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Health service one of main casualties of political crisis

Analysis

By John Simpson

The crisis for devolved Government in Northern Ireland has quickly affected some major services, including the NHS.

An existing business planning crisis is now compounded by inaction because of planning and financial uncertainties.

Waiting times at A&E departments or for outpatient consultations are a daily barometer of inadequate delivery mechanisms.

The winter performance of health and social services should be assessed on more broadly based evidence than the fluctuating A&E crisis events.

When the critics rely solely on A&E headlines, this deflects attention from the much wider spectrum of services ranging from A&E to acute hospital services, primary care services through GPs, mental health facilities, and further to monitor social and medical care provided in patients' own homes or supplemented by residential and nursing care in dedicated units.

Health and social services are both a service and a business. To describe these services as a business is a necessary discipline. A business organisation philosophy, delivering best value for the available budget, should be a welcome feature.

Health Minister Michelle O'Neill has inherited an organisation that attracts criticism either because services are inadequate, waiting lists and waiting time are too long, or because budgets do not match demand. The inherited criticisms are not new. Successive ministers, senior professional staff and politicians have grappled with apparently insoluble problems.

Four years ago, with official support, Northern Ireland's services were assessed in a report authored by social services professional John Compton, entitled Transforming Your Care.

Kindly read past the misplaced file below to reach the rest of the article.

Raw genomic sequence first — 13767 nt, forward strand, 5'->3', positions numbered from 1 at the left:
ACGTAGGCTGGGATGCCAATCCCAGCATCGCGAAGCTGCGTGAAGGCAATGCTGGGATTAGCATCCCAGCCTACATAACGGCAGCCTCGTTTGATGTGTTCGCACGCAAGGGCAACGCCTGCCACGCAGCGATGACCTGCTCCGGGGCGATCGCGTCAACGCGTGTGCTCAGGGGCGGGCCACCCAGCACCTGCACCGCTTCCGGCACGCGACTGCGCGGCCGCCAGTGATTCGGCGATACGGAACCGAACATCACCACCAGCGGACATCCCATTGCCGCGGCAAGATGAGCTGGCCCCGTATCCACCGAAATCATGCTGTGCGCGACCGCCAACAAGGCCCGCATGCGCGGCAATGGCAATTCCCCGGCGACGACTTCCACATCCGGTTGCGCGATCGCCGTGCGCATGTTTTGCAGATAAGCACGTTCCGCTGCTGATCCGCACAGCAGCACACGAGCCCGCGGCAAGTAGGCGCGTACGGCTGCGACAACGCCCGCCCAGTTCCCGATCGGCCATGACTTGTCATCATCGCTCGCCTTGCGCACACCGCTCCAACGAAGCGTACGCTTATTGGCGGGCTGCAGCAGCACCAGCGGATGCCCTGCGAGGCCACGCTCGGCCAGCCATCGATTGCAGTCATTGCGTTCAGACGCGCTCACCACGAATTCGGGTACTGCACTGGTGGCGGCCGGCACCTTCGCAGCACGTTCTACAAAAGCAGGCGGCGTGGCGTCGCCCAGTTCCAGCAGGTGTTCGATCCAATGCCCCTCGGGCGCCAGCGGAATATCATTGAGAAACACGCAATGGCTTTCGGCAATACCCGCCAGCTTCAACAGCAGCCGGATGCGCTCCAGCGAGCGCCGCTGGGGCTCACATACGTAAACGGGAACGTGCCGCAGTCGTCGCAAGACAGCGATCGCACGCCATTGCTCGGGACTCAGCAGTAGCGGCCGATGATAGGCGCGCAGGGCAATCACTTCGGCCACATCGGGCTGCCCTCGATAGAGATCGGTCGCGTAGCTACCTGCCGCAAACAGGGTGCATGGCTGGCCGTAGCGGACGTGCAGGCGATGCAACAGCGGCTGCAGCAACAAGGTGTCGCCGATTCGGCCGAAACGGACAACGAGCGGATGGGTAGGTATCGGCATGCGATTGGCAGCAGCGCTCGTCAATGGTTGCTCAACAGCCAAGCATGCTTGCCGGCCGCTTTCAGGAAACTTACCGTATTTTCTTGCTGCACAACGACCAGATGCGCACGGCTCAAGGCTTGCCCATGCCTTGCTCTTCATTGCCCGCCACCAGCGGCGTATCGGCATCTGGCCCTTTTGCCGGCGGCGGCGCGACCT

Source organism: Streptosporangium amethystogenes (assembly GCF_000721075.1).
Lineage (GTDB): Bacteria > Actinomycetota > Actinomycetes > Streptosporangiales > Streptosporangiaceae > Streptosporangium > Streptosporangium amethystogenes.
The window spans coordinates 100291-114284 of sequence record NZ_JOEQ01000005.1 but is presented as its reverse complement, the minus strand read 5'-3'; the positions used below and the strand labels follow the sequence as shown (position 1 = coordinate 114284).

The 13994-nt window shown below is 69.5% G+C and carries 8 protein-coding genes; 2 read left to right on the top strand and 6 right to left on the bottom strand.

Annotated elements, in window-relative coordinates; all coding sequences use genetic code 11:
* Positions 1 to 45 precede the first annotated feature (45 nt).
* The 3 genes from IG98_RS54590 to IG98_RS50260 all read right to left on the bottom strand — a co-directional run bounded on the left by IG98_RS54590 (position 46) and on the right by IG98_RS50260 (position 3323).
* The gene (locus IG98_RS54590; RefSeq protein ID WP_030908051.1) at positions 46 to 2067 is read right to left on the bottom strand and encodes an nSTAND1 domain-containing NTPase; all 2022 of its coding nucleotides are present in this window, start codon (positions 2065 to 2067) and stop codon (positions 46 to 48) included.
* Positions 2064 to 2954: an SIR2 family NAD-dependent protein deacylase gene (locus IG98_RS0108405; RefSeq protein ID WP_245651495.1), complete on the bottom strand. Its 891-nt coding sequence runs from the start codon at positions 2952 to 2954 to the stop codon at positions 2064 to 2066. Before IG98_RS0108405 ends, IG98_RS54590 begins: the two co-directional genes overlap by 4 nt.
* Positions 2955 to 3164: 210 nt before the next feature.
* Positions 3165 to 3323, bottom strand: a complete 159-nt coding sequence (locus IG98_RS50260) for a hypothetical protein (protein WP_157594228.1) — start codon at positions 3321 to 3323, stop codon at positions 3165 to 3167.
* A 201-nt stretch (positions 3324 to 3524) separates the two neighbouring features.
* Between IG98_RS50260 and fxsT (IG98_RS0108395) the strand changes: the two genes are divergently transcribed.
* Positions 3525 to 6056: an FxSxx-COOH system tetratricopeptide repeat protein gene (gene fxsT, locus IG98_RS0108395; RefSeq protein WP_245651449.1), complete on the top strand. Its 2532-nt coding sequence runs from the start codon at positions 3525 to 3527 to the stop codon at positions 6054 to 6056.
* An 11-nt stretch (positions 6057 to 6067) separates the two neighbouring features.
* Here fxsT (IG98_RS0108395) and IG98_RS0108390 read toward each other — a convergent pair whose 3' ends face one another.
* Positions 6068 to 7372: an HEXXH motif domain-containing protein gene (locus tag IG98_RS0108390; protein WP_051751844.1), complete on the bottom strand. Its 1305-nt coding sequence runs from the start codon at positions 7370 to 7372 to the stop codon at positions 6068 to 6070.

The Compton report was generally uncontroversial and complimented for its analysis, but neglected through a lack of vigorous implementation.

Most recently, the minister has received further advice from a team led by Professor Bengoa. The Bengoa review has been followed by an extended consultation ending on January 20 to test public reaction to a formal statement of organisational criteria to improve the delivery of services.

The current sequence of consultation on improving the organisation of the range of health and social services is slightly contradictory. It is flawed on content and lacks a clear operational plan. Nevertheless, there is no deviation from the general NHS principles that services should be available, usually free to patients at the time of need.

There are continuing exceptions to that principle where some forms of care are subject to personal (or family) means tests, some of which are too restrictive.

The current ministerial consultation asks for public reaction to suggested formal criteria which might influence policy decisions. Put simply, the criteria are:

  • Services should not fall below acceptable levels either as a whole or in particular hospitals.
  • The desirable pathway to access services should be agreed in advance with patient representatives.
  • Services should be provided which meet minimum standards to maintain expertise.
  • Professional staff training plans should ensure adequate numbers are available.
  • Training of junior doctors must be provided to acceptable levels.
  • Alternative 'out of hospital' and 'shared care' models should be part of services.
  • Where alternative 'out of hospital' services can offer better value for money and better outcomes, they should be used both in preventative services and for alternative treatment plans.

These criteria are essentially non-controversial.

Is there any need for debate? Will this consultation give the minister a new decision making agenda?

The minister, or her successor, should already have operational plans to implement the criteria.

The major issue, under-emphasised by both Compton and Bengoa, is the inadequate preparation for domiciliary and residential care using acceptable means tests.

This issue is proving critical in England but is not yet adequately recognised in Northern Ireland.

If the minister wishes to organise a full range of adequate comprehensive health and social services, the current planning and financial arrangements are not fit for purpose.

Waiting list funding and management are critical starting points.

A good business organiser would recognise these deficiencies.

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